Wotcha all. Here follows three short reviews of three rather good short books I’ve read recently. There will be mild spoilers – hope you enjoy
Sweetness Bled and Brindled by SL Dove Cooper
A novella that might be succinctly summarised as love’s ability to help us escape hell. Jewel is a young prince, shy and big-hearted, bullied viciously by his older brother Henry. He has rare healing abilities, which only increases the sadistic Henry’s interest in him – and probably also his contempt. Briar, the girl Jewel is in love with, is no shrinking violet – but she has her own secrets.
Dove Cooper holds little back in establishing these facts in the short word count. The resulting swings in mood from loved up to creepy abuse could give the reader whiplash in other hands, but seems perfectly natural. The result is a fast moving, action packed story that thrusts both hands at the heartstrings and yanks. If anyone’s looking for a romantic book that aims for equal amounts of sweet and harrowing, I strongly recommend picking this one up.
Resurgam by Dan Jones
Resurgam treads the line between urban fantasy and horror in a modern London tale of conspiracy, fashion, and fire. Vivienne is a science journalist who covers an event for a gossip column and, as a result, stumbles across a hidden group offering hints of undiscovered scientific advances and philanthropy. Needless to say, despite herself, she investigates.
The novella is made up of two strands; a certain amount of satiric joshing at the excesses of the London set, and a descent into the uncanny and horrifying. The former mostly takes up the start, the latter the ending. It mostly works, but it feels like the more everyday side of things could have been sharpened up. That does mean Resurgam gets better as it goes on though, which is rarely a bad thing.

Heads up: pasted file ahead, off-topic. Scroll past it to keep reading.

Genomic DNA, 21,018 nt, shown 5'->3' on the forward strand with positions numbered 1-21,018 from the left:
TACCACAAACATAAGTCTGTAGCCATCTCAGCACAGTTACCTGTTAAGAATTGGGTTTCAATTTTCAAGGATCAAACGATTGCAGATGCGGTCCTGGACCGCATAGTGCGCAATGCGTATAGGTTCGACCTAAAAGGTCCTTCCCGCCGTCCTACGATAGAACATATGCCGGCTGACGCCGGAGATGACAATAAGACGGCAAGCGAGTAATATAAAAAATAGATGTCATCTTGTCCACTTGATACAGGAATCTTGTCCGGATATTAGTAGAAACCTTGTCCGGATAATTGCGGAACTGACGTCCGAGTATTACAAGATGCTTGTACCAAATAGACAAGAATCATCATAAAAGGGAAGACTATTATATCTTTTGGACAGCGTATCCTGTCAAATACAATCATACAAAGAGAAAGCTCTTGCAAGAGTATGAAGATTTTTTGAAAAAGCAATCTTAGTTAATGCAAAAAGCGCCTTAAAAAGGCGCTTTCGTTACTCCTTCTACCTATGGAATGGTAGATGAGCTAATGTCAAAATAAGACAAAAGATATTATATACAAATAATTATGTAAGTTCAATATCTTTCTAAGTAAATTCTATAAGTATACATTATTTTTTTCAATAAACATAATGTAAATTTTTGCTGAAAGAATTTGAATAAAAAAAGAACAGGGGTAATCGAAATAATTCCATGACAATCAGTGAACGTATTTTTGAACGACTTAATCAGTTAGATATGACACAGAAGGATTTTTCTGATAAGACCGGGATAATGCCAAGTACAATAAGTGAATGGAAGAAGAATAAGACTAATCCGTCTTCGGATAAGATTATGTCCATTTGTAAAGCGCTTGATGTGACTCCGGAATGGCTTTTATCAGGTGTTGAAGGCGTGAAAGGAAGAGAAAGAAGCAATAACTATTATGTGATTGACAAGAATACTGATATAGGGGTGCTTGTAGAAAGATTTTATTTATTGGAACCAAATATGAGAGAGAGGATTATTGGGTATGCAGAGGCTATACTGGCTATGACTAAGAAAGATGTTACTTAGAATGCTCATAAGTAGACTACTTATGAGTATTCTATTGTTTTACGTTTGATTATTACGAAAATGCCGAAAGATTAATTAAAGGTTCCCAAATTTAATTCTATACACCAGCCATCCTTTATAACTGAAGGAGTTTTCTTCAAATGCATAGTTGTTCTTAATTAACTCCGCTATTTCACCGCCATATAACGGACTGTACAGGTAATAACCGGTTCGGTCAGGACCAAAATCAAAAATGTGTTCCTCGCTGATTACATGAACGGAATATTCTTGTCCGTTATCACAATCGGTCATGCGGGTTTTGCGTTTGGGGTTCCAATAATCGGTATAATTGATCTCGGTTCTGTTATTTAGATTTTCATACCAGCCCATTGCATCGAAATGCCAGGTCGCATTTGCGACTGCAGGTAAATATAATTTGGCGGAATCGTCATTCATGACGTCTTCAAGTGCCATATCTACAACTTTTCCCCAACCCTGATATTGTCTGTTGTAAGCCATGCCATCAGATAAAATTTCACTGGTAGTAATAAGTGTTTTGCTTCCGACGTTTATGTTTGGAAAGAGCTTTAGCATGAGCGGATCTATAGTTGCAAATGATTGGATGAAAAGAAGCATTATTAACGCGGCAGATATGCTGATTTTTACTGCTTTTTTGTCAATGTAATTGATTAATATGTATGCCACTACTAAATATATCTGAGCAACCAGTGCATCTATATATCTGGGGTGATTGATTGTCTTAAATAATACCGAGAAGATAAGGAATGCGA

For those interested – Resurgam is currently available free online here
The Armourer’s House by Rosemary Sutcliff
If the first two books have their fair share of disturbing images, The Armourer’s House is a complete counter-balance. One of the sweetest, warmest books I know, it covers the story of Tamsyn, an orphan from Devon sent to live with her uncle and his large unruly family in Tudor London. It is the tale of an outsider finding she doesn’t have to be an outsider without giving up who she is.
Honestly, I think this book might be a little too sweet, but there are definitely times when I appreciate that. Sutcliff’s gift for evocative prose is in full showing, as too her shrewdness as to the thoughts of the out of place and soul weary. No wonder she went on to such a career!
Disclaimer – Dove Cooper and Jones are both friends (and I beta’ed Sweetness Bled and Brindled); the reviews are honest opinions, but I like to declare any possibility for unintentional bias.